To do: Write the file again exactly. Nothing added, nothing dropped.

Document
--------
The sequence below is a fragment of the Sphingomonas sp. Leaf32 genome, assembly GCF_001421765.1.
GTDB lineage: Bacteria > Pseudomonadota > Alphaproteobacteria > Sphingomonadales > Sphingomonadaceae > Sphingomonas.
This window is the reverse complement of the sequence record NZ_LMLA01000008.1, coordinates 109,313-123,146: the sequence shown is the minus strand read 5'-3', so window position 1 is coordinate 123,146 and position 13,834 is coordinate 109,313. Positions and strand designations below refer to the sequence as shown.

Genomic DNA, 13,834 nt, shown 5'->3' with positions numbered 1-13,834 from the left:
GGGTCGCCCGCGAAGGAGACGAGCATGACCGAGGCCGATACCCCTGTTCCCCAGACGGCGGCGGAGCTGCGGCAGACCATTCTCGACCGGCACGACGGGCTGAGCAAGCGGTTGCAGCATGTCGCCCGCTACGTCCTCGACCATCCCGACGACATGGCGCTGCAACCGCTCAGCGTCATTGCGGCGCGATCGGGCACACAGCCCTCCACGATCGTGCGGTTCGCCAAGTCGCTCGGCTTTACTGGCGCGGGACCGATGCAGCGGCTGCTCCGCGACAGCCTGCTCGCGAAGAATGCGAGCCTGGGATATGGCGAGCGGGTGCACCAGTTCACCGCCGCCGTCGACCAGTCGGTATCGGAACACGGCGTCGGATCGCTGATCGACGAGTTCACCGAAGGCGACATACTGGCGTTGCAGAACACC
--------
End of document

The sequence below is a fragment of the Sphingomonas sp. Leaf32 genome, assembly GCF_001421765.1.
GTDB lineage: Bacteria > Pseudomonadota > Alphaproteobacteria > Sphingomonadales > Sphingomonadaceae > Sphingomonas.
This window is the reverse complement of the sequence record NZ_LMLA01000008.1, coordinates 109,313-123,146: the sequence shown is the minus strand read 5'-3', so window position 1 is coordinate 123,146 and position 13,834 is coordinate 109,313. Positions and strand designations below refer to the sequence as shown.

Genomic DNA, 13,834 nt, shown 5'->3' with positions numbered 1-13,834 from the left:
GGGTCGCCCGCGAAGGAGACGAGCATGACCGAGGCCGATACCCCTGTTCCCCAGACGGCGGCGGAGCTGCGGCAGACCATTCTCGACCGGCACGACGGGCTGAGCAAGCGGTTGCAGCATGTCGCCCGCTACGTCCTCGACCATCCCGACGACATGGCGCTGCAACCGCTCAGCGTCATTGCGGCGCGATCGGGCACACAGCCCTCCACGATCGTGCGGTTCGCCAAGTCGCTCGGCTTTACTGGCGCGGGACCGATGCAGCGGCTGCTCCGCGACAGCCTGCTCGCGAAGAATGCGAGCCTGGGATATGGCGAGCGGGTGCACCAGTTCACCGCCGCCGTCGACCAGTCGGTATCGGAACACGGCGTCGGATCGCTGATCGACGAGTTCACCGAAGGCGACATACTGGCGTTGCAGAACACC